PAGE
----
The next day started with the electrician banging on the cabin window at 7am, unannounced. Dazed and disoriented I welcomed him aboard and roused the crew. He, like all Tortolans, seemed cheery and confident. He explained to us the situation, offered the solution and promised to return at midday with the missing parts.

    Midday came and went and no sign of the electrician. Dave, who was already a little out of his depth, kindly offered us a car for the afternoon (to get us out of his hair). We obliged, and set off to explore Tortola and top up groceries. Upon return, our mate Dave was thrilled to see us. 'Look', he said, 'I'll show you. Everything is rrrrready to go.' He explained that the electrician had never returned and he'd dragged another yachtie from a nearby boat, who looked like he had some know-how, onto our boat to resolve the problem. The yachtie had disagreed with the electricians wiring and rewired the system for a third time and explained the issues to Dave. Unfortunately, after hearing Dave out, we were not convinced that we had resolved the fundamental problem being that the house batteries drained the starter batteries.

    So we agreed on a solution and wired it accordingly, and Dave got us a third, brand new, 1000USD battery. We also requested a voltmeter and a spare starter battery so Dave will (hopefully) never have to rescue us again. We're now three days in and haven't spoken to Dave. Watch this space.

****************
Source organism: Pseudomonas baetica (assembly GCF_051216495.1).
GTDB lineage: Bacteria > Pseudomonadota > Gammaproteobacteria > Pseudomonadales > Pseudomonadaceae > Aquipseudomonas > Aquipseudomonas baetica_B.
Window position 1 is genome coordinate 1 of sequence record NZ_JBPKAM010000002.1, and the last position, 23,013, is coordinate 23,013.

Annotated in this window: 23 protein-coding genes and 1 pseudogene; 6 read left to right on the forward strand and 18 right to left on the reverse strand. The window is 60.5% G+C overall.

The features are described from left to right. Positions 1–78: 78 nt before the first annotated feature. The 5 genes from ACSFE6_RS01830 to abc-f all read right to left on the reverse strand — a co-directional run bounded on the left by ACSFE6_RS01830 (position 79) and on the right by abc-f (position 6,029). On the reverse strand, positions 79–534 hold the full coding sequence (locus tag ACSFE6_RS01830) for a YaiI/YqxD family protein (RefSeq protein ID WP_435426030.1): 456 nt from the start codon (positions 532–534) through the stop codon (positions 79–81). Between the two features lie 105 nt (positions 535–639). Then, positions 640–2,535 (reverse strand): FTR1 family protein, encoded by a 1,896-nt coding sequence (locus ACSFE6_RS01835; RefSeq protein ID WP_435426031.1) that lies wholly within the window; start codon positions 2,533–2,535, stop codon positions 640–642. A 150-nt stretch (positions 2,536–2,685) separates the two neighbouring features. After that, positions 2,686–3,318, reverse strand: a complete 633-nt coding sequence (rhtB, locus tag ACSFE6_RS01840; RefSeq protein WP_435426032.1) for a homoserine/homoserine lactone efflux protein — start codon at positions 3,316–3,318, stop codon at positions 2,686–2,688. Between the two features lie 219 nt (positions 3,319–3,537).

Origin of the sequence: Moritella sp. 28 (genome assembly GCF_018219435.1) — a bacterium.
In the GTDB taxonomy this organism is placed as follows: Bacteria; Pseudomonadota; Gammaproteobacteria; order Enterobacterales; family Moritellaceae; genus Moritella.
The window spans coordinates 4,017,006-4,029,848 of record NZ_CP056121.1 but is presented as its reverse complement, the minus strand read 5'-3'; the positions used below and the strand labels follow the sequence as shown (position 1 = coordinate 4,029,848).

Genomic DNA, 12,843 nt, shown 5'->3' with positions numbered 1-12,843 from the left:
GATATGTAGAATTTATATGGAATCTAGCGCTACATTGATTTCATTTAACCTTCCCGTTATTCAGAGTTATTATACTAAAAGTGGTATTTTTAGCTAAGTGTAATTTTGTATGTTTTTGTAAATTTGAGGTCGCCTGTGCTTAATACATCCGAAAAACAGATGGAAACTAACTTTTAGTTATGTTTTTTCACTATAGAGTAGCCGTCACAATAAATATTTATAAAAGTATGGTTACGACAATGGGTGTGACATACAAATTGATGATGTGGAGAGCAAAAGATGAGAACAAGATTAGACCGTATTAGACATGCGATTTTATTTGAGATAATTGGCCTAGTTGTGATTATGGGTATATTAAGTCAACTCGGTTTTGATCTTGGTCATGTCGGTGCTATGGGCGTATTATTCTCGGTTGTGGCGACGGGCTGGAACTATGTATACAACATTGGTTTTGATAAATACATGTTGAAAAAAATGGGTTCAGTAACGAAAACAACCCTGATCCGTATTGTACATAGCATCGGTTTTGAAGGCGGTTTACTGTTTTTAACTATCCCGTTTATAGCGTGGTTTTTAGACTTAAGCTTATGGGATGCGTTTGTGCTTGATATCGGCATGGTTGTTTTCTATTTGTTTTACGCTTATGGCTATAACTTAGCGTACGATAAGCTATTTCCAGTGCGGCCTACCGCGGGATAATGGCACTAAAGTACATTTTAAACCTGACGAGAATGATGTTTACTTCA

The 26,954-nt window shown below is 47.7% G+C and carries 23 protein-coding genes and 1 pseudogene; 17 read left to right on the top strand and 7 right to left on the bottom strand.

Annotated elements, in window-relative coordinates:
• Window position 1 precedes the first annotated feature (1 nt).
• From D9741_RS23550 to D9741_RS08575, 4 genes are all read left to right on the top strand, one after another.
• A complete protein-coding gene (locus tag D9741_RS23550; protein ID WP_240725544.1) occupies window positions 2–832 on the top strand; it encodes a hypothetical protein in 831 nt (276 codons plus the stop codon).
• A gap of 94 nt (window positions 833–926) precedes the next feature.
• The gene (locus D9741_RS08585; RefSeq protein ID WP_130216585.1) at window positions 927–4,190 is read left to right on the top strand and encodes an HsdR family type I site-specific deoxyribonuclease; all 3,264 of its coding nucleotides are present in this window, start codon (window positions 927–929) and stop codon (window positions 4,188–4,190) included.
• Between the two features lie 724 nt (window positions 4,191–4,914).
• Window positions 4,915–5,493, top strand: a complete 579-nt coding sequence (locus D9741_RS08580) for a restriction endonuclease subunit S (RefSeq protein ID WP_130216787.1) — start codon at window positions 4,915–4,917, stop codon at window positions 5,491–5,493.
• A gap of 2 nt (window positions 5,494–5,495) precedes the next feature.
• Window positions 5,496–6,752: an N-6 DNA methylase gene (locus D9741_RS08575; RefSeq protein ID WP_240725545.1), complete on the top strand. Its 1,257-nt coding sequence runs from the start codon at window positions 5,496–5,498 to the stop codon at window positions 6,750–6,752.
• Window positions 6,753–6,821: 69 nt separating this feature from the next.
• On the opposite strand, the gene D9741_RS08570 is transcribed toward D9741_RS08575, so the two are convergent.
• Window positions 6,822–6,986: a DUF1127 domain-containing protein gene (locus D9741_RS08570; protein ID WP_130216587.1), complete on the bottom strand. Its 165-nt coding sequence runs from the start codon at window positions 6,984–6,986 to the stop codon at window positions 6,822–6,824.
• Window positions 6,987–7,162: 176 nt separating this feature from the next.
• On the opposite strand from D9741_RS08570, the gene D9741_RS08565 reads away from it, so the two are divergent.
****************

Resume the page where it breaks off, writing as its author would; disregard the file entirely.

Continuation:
Jools has taken to the engineer's role like a duck to water, monitoring and recording our battery juice four hourly.

    You might question why we don't just man up and use the sails. A valid question. The only problem is a fifty foot ship, loaded to the gunnels, takes a while to respond to a sail. Not easy when your moorings leave you four feet clear of the bottom and 15 yards clear of your neighbour, and the marina requires you to dance with the bottom to get to your slip. No thanks.

    In case I made it sound like getting stranded in the BVIs was a bad thing, let me set the record straight with a few images...
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  • Day44

    Anxious to cross the Sir Francis Drake Channel by dusk, we cast the lines and motored off at ferocious pace, pumping precious volts into our brand new power supply. Our planned anchorage was Great Harbour on Peter Island. Calm and enclosed, and packed full of boats, we nestled up close to the beach and dropped anchor. There were plenty of available moorings but at $30 per night we were happy to place our bets on the sandy bottom. The only disturbance that night was a school of 70cm fish who appeared to be so fascinated with the stern of the boat they forgot which way up to swim. No rods. Too bad.